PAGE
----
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The Fakir by Ruzbeh N. Bharucha – Book Review
By – Siddhartha Shankar Mishra

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The Fakir leads to many questions of the mystery of life. It is spiritual, philosophical and intriguing. Mystery after mystery… questions after questions unfolds. Each chapter deals with Karmic cleansing, which is the reality of life.

We are all in the grip of old karmic patterns. A karmic pattern is just the effect of something which has happened to us, whether in this life or in a previous one. Because everything that has ever happened to us is permanently held in karmic memory, it is as if it is constantly happening, and we are always experiencing it. Imagine that someone is continually hitting you – you would never stop feeling it. This is the case with karmic memories; they never stop being there and you never stop hurting. They are called karmic memories because they stay with you from lifetime to lifetime, stored in our karmic self.

At the age of 29, the author Ruzbeh N Bharucha was broke and unemployed. He had lost all his money in the stock market. The only thing he was left with was his ability to play with words. Having worked in a newspaper and a magazine on alcohol, he felt the solution to his problems could be writing a book. He went to a publisher friend for help, only to be told that the publishing house doesn’t publish fiction. Though written in a fictional format, the book has personal stories.

Ruzbeh started meeting people who were mediums. He believes Sai Baba of Shirdi is working on him and the book ‘The Fakir’ is the outcome. The book tries to find answers to complex questions in life. It emphasises how material attachment is not going to help. We all know we are going to die and won’t take even a rusted nail with us after death. You come with your karma and you go with your karma — that is what the book talks about.

The Fakir reflects the writer’s spiritual ideology. It narrates the story of an itinerant, Rudra, and a ‘fakir’ who guides him through levels of existence into the realm of afterlife. Rudra, a seeker, transforms into the lover and begins to comprehend the ancient philosophy of “free will”. It speaks about karma, divine action, channeling and above all spirituality. It’s not a smooth read but recommended if you are into spirituality.

After reading the book one can realize that it is going to change the philosophy about life. That the good thing about life is that it ends. But after the spiritual experiences, one can start thinking that the good thing about life is that it never ends. It also makes you a more responsible person.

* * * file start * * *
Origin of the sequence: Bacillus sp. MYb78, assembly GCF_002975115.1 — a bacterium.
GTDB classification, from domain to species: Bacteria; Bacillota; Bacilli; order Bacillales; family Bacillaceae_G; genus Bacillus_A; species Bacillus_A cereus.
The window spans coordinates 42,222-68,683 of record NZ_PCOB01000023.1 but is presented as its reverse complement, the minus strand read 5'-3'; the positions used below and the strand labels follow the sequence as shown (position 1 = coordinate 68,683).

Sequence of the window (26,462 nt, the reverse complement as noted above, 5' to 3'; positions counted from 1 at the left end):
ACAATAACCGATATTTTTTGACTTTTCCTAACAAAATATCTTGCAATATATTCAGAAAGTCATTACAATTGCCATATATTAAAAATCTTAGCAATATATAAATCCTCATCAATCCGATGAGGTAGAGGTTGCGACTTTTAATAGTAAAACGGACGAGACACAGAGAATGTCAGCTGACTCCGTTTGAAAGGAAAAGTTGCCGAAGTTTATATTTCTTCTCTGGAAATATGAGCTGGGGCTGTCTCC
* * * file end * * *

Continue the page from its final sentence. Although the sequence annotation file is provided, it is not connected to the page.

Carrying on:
The Fakir is the result of all the messages the author ‘received’ from Sai Baba, so it is meaty. His tryst with Sai Baba and experiences people have had with him. Finally, it’s all Baba’s grace.

It is a spiritual voyage of a hippie Rudra, who was about to commit suicide and saved by Baba. Baba having a sense of humor guides him and to go through karmic cleansing process.

Shirdi Sai Baba says, “As our karma is lodged in the causal body, the only way one can clear one’s karma is by making the causal body clean, strong, and receptive to the cosmic energy. The stronger one’s causal body gets, the faster our karmic illness attached to the causal body is burnt away. The fastest way of making the causal body strong and glow is via meditation. Thus, the fastest way to clear our karmic shit-pot is also through the shower of cosmic energy through meditation.”

Although a Parsi, the author’s philosophy outlines the boundaries of organised religion. Calling it a book on oneness, the author says, “I believe in oneness. For me spirituality has nothing to do with traditional forms of worship. Spirituality is beyond religion, it goes to the source. It explores the godhood in each one of us.”

The essence of spirituality can exist, therefore, even in actions that are frowned upon by religion and the religious. “Suppose if I am very angry, and I am going to scream my head off at someone who doesn’t deserve it, and in that moment, if I light up a smoke, then trust me, that smoking has an essence of spirituality because it has allowed me to behave in a more dignified manner. It is a spiritual act then.”

Finally in one sentence the book is gripping for those who are into spiritual quest and going through certain Karmic debt. Baba says,” I am always by your side, when you think of me. If you want me by your side every moment, then simply think about me every moment.”

Copyright 2014 Ruzbeh N. Bharucha.